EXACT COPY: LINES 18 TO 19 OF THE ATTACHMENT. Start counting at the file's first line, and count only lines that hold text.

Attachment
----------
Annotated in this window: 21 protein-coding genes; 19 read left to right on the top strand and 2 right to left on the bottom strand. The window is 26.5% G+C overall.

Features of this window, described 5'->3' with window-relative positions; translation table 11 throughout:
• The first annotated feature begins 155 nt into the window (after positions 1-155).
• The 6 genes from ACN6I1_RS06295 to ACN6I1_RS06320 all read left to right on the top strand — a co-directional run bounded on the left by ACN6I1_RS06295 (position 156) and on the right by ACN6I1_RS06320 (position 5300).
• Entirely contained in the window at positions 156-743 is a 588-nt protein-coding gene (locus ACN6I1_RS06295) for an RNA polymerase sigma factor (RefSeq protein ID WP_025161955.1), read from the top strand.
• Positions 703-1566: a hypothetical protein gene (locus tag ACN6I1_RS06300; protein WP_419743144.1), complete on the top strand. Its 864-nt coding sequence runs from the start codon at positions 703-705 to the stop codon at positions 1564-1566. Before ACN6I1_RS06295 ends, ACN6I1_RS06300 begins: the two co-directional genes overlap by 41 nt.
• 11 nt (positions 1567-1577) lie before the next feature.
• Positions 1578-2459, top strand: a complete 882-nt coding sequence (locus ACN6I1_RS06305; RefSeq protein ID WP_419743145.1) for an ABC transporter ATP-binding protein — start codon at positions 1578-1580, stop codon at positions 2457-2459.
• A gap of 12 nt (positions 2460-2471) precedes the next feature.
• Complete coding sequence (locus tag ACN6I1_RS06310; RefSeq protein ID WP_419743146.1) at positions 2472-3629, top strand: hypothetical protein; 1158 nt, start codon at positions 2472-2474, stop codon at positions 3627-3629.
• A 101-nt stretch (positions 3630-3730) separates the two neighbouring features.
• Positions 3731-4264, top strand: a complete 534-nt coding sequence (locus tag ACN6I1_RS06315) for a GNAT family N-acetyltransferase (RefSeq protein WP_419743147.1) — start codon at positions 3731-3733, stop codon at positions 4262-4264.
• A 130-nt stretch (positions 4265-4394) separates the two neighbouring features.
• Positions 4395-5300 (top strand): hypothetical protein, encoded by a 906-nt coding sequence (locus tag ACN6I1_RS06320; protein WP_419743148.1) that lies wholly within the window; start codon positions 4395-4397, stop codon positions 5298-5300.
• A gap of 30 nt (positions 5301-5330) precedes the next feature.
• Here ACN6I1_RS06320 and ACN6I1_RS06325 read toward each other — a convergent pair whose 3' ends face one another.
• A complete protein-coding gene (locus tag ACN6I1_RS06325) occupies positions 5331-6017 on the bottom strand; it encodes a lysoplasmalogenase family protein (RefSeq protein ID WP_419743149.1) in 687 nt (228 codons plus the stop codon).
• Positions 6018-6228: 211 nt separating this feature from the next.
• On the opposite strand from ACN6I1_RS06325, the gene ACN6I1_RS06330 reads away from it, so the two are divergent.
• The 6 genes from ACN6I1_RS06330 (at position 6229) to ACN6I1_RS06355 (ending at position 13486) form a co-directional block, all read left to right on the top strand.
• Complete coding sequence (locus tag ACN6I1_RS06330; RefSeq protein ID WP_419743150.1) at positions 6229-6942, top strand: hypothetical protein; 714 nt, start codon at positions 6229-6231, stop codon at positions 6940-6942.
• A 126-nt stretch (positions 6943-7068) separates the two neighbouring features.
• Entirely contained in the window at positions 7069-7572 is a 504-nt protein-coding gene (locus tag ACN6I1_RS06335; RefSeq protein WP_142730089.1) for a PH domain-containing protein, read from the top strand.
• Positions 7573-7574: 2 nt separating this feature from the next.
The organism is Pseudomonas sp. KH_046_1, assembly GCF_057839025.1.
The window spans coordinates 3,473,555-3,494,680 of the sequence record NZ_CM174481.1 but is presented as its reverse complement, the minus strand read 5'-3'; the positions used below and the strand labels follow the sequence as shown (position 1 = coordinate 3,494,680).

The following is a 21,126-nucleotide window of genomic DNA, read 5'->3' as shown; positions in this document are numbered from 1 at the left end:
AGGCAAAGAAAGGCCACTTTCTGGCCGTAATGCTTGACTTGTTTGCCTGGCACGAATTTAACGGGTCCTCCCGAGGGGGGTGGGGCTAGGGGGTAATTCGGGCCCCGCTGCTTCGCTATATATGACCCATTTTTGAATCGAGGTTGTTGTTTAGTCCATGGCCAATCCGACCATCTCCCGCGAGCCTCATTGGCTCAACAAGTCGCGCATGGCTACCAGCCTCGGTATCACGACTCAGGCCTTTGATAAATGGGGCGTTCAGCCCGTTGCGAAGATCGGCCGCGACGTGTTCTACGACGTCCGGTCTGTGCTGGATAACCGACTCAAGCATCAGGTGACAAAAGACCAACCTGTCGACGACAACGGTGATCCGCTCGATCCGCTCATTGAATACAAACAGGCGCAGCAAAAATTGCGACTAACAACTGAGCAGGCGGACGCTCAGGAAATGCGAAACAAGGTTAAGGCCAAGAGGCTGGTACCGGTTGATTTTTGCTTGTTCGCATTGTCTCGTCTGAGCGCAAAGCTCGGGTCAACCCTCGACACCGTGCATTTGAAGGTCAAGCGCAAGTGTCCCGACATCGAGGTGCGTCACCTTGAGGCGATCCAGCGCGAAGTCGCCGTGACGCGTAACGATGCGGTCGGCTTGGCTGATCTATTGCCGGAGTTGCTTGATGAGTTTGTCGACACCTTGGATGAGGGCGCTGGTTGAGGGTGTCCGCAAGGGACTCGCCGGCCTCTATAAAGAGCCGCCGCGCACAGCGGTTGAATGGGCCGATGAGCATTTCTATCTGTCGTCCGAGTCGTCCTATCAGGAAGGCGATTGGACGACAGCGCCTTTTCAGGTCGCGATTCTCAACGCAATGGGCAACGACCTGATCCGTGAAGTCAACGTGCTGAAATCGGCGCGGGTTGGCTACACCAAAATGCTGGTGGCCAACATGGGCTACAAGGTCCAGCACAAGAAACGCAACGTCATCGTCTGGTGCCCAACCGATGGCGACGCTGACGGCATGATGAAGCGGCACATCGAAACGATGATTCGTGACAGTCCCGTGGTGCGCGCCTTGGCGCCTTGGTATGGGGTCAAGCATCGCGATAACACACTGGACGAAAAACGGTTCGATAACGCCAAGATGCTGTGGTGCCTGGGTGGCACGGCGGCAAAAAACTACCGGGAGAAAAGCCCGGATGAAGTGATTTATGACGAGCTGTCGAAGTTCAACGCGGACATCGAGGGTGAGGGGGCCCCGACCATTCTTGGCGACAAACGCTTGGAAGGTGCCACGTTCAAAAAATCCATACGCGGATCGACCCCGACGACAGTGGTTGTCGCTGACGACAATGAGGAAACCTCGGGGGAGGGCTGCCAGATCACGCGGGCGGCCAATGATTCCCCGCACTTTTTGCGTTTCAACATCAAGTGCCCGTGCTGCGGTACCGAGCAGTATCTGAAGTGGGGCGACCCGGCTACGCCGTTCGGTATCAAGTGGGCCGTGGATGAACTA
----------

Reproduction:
• Positions 6018-6228: 211 nt separating this feature from the next.
• On the opposite strand from ACN6I1_RS06325, the gene ACN6I1_RS06330 reads away from it, so the two are divergent.